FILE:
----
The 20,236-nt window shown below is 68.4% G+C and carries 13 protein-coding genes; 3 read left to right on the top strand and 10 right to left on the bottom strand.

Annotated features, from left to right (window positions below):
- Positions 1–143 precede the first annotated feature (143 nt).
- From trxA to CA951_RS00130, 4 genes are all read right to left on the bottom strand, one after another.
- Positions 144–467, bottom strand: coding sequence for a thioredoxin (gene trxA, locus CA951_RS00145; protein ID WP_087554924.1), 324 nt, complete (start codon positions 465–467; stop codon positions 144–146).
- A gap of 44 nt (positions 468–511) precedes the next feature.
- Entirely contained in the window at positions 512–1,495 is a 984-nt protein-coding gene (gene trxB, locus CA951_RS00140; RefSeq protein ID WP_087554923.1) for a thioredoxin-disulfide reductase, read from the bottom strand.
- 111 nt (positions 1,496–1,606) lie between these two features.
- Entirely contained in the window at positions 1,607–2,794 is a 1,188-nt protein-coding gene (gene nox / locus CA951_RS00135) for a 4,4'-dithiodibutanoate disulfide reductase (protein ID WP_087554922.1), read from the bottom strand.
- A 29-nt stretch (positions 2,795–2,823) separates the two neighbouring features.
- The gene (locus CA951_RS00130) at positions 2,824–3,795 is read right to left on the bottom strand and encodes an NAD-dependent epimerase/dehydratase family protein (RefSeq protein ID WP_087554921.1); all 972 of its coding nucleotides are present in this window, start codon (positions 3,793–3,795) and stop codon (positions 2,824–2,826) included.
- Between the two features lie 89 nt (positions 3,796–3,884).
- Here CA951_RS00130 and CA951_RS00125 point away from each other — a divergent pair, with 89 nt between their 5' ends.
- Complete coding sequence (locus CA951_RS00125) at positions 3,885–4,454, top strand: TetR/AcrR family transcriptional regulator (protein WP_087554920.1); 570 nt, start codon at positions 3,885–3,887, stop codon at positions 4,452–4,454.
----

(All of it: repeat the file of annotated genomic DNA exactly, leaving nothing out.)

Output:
The 20,236-nt window shown below is 68.4% G+C and carries 13 protein-coding genes; 3 read left to right on the top strand and 10 right to left on the bottom strand.

Annotated features, from left to right (window positions below):
- Positions 1–143 precede the first annotated feature (143 nt).
- From trxA to CA951_RS00130, 4 genes are all read right to left on the bottom strand, one after another.
- Positions 144–467, bottom strand: coding sequence for a thioredoxin (gene trxA, locus CA951_RS00145; protein ID WP_087554924.1), 324 nt, complete (start codon positions 465–467; stop codon positions 144–146).
- A gap of 44 nt (positions 468–511) precedes the next feature.
- Entirely contained in the window at positions 512–1,495 is a 984-nt protein-coding gene (gene trxB, locus CA951_RS00140; RefSeq protein ID WP_087554923.1) for a thioredoxin-disulfide reductase, read from the bottom strand.
- 111 nt (positions 1,496–1,606) lie between these two features.
- Entirely contained in the window at positions 1,607–2,794 is a 1,188-nt protein-coding gene (gene nox / locus CA951_RS00135) for a 4,4'-dithiodibutanoate disulfide reductase (protein ID WP_087554922.1), read from the bottom strand.
- A 29-nt stretch (positions 2,795–2,823) separates the two neighbouring features.
- The gene (locus CA951_RS00130) at positions 2,824–3,795 is read right to left on the bottom strand and encodes an NAD-dependent epimerase/dehydratase family protein (RefSeq protein ID WP_087554921.1); all 972 of its coding nucleotides are present in this window, start codon (positions 3,793–3,795) and stop codon (positions 2,824–2,826) included.
- Between the two features lie 89 nt (positions 3,796–3,884).
- Here CA951_RS00130 and CA951_RS00125 point away from each other — a divergent pair, with 89 nt between their 5' ends.
- Complete coding sequence (locus CA951_RS00125) at positions 3,885–4,454, top strand: TetR/AcrR family transcriptional regulator (protein WP_087554920.1); 570 nt, start codon at positions 3,885–3,887, stop codon at positions 4,452–4,454.